HTML and CSS Reference
In-Depth Information
Would it go to the first link defined or would it go to the last? Would it favor the element
using the id over the name regardless of position in the document? It's better not to leave
such issues to chance but rather to assume that name and id are in the same namespace, at
least when linking is concerned.
With form elements, the choice of using name and id can be more confusing. The name
attribute lives on and must be used to specify name/value pairs for form data:
<input type="text" name="username">
However, the id attribute also is applied to form controls for style purposes and overlap
for scripting duties, so it is not uncommon to see name and id used together with the same
<input type="text" name="username" id="username">
Generally, this is an acceptable practice except when the purpose of name serves secondary
duty, such as in the case of radio buttons:
<label> Yes:
<input type="radio" name="yesno" id="yesno" value="yes">
<label> No:
<input type="radio" name="yesno" id="yesno" value="no">
In the preceding markup, the radio buttons must share the name value, but the id values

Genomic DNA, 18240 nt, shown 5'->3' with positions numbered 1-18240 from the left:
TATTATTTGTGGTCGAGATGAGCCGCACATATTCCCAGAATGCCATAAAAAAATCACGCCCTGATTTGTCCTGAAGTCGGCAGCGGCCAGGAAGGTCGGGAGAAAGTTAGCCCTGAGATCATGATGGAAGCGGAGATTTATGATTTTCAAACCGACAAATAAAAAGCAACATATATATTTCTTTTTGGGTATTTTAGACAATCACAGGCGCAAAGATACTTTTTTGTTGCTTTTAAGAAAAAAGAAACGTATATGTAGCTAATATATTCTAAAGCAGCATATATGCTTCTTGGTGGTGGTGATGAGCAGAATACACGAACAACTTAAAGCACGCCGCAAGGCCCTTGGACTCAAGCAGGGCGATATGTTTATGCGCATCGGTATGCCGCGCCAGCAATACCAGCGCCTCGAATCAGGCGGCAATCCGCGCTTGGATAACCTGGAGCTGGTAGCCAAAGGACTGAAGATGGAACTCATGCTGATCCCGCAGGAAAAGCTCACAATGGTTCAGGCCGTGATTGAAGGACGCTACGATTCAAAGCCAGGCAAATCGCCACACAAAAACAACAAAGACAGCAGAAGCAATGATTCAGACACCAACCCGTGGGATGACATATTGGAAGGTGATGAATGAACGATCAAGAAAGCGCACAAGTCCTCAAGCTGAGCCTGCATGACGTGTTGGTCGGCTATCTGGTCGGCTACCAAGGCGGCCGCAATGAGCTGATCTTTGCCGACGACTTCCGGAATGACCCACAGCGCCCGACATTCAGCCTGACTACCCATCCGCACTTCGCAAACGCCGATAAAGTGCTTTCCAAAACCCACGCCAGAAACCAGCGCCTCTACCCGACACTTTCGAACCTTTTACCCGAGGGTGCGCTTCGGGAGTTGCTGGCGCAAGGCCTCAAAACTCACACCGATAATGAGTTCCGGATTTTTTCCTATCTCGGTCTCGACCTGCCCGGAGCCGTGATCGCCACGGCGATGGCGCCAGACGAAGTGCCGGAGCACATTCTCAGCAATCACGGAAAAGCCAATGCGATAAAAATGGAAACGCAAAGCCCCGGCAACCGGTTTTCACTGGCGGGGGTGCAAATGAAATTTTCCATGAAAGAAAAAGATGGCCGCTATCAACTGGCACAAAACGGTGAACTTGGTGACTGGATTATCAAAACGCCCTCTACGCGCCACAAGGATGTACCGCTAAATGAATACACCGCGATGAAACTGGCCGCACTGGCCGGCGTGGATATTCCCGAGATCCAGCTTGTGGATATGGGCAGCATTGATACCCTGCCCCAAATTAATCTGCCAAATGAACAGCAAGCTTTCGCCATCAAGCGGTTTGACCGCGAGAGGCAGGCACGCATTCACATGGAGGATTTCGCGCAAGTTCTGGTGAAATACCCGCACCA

should be unique for CSS and JavaScript usage. A simple rewrite like this makes it work, but
shows that name and id are not quite synonymous:
<label> Yes:
<input type="radio" name="yesno" id="yesno-yeschoice" value="yes">
<label> No:
<input type="radio" name="yesno" id="yesno-nochoice " value="no">
Given such chance for confusion, you are encouraged to pick a naming strategy and use
it consistently.
This attribute specifies an inline style associated with an element, which determines the
rendering of the affected element. Because the style attribute allows style rules to be used
directly with the element, it gives up much of the benefit of style sheets that divide the
presentation of a markup document from its structure. An example of this attribute's use is
shown here:
<strong style="font-family: Arial;
font-size: 18px;"> Important text </strong>
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